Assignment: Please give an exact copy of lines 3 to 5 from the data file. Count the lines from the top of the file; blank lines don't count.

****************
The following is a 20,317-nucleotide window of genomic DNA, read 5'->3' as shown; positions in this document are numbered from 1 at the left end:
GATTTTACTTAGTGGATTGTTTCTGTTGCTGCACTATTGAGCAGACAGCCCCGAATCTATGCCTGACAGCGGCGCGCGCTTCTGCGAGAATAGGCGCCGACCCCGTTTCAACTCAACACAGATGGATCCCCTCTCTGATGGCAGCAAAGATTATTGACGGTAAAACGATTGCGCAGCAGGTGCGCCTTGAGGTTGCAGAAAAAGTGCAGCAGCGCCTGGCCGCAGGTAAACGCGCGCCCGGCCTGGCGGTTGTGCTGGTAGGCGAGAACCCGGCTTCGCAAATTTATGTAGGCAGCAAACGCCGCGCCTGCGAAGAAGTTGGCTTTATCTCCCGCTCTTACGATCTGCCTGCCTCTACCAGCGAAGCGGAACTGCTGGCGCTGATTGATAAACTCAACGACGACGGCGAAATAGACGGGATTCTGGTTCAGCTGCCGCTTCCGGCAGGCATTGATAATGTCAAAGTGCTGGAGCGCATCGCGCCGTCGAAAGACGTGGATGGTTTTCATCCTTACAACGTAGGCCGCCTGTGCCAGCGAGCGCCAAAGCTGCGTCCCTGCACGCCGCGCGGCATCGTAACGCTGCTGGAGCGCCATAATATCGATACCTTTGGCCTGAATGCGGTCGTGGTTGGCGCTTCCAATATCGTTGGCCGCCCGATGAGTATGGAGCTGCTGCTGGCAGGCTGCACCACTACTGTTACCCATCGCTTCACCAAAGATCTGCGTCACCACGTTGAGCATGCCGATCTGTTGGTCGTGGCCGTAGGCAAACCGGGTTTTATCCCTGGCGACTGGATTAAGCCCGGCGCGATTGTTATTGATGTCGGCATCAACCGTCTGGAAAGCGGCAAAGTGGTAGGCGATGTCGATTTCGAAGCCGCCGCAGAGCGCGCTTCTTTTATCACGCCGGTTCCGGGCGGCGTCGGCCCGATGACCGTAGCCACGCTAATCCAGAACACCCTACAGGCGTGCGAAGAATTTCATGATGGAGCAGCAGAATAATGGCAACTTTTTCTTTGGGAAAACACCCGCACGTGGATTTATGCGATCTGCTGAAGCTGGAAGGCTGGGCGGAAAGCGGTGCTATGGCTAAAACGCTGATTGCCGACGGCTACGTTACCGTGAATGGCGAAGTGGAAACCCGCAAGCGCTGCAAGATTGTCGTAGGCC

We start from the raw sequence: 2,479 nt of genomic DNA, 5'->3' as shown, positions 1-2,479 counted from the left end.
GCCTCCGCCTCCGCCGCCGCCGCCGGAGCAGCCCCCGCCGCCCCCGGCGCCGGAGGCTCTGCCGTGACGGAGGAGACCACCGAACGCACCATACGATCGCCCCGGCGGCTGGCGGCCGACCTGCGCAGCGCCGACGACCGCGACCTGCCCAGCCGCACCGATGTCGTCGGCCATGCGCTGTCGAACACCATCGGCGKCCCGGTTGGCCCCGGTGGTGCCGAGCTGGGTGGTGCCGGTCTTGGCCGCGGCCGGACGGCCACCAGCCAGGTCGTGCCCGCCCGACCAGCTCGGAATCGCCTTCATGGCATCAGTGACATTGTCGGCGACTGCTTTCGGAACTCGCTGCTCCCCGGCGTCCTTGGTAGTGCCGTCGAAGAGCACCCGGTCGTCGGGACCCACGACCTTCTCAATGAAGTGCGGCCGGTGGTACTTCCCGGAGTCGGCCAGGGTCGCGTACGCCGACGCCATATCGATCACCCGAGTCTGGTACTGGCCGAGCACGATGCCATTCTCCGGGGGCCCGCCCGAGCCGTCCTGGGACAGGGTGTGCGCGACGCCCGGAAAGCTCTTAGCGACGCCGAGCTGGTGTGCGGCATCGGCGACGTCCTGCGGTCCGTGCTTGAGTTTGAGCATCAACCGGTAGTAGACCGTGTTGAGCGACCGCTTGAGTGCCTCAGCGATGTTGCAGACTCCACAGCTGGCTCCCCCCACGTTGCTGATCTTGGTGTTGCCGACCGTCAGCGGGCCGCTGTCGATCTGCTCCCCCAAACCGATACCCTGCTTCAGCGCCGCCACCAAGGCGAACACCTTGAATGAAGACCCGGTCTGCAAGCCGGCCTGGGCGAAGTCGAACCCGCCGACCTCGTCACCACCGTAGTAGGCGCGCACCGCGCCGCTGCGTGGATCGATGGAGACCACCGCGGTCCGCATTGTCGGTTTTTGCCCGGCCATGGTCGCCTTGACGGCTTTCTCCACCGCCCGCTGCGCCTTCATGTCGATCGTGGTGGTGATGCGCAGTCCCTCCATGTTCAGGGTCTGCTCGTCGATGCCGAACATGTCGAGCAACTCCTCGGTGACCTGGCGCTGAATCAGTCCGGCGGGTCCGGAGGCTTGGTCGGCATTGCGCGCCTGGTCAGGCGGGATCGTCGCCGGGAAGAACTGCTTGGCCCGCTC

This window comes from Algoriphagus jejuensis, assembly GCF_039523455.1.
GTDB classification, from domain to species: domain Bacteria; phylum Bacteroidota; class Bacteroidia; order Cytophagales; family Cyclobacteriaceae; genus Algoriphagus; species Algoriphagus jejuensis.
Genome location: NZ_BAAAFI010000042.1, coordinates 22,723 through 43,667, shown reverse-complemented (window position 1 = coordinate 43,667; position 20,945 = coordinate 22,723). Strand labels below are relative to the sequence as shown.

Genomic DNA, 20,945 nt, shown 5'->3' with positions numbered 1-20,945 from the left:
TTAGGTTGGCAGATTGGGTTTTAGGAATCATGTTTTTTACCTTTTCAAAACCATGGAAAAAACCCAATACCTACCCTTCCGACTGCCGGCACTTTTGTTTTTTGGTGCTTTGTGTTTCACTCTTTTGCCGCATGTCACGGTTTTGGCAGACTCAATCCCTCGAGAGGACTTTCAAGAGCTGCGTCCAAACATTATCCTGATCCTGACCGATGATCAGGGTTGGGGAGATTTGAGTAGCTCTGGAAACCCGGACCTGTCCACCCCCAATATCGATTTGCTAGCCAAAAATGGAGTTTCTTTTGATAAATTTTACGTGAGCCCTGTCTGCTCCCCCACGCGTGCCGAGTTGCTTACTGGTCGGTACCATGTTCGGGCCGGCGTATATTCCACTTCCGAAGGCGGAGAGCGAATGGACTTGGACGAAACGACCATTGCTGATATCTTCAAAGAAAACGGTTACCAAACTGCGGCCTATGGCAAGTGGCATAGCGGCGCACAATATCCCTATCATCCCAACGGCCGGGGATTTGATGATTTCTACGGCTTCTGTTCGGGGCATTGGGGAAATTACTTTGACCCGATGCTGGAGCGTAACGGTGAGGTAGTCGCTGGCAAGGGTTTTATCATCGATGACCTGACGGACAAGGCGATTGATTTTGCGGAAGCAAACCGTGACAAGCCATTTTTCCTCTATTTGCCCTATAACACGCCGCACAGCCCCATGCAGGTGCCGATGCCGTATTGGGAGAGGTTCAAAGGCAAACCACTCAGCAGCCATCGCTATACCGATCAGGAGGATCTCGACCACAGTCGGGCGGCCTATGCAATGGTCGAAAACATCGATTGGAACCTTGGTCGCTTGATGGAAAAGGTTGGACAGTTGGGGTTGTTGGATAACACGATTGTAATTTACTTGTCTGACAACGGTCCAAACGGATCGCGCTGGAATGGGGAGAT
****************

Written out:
We start from the raw sequence: 2,479 nt of genomic DNA, 5'->3' as shown, positions 1-2,479 counted from the left end.
GCCTCCGCCTCCGCCGCCGCCGCCGGAGCAGCCCCCGCCGCCCCCGGCGCCGGAGGCTCTGCCGTGACGGAGGAGACCACCGAACGCACCATACGATCGCCCCGGCGGCTGGCGGCCGACCTGCGCAGCGCCGACGACCGCGACCTGCCCAGCCGCACCGATGTCGTCGGCCATGCGCTGTCGAACACCATCGGCGKCCCGGTTGGCCCCGGTGGTGCCGAGCTGGGTGGTGCCGGTCTTGGCCGCGGCCGGACGGCCACCAGCCAGGTCGTGCCCGCCCGACCAGCTCGGAATCGCCTTCATGGCATCAGTGACATTGTCGGCGACTGCTTTCGGAACTCGCTGCTCCCCGGCGTCCTTGGTAGTGCCGTCGAAGAGCACCCGGTCGTCGGGACCCACGACCTTCTCAATGAAGTGCGGCCGGTGGTACTTCCCGGAGTCGGCCAGGGTCGCGTACGCCGACGCCATATCGATCACCCGAGTCTGGTACTGGCCGAGCACGATGCCATTCTCCGGGGGCCCGCCCGAGCCGTCCTGGGACAGGGTGTGCGCGACGCCCGGAAAGCTCTTAGCGACGCCGAGCTGGTGTGCGGCATCGGCGACGTCCTGCGGTCCGTGCTTGAGTTTGAGCATCAACCGGTAGTAGACCGTGTTGAGCGACCGCTTGAGTGCCTCAGCGATGTTGCAGACTCCACAGCTGGCTCCCCCCACGTTGCTGATCTTGGTGTTGCCGACCGTCAGCGGGCCGCTGTCGATCTGCTCCCCCAAACCGATACCCTGCTTCAGCGCCGCCACCAAGGCGAACACCTTGAATGAAGACCCGGTCTGCAAGCCGGCCTGGGCGAAGTCGAACCCGCCGACCTCGTCACCACCGTAGTAGGCGCGCACCGCGCCGCTGCGTGGATCGATGGAGACCACCGCGGTCCGCATTGTCGGTTTTTGCCCGGCCATGGTCGCCTTGACGGCTTTCTCCACCGCCCGCTGCGCCTTCATGTCGATCGTGGTGGTGATGCGCAGTCCCTCCATGTTCAGGGTCTGCTCGTCGATGCCGAACATGTCGAGCAACTCCTCGGTGACCTGGCGCTGAATCAGTCCGGCGGGTCCGGAGGCTTGGTCGGCATTGCGCGCCTGGTCAGGCGGGATCGTCGCCGGGAAGAACTGCTTGGCCCGCTC

This window comes from Algoriphagus jejuensis, assembly GCF_039523455.1.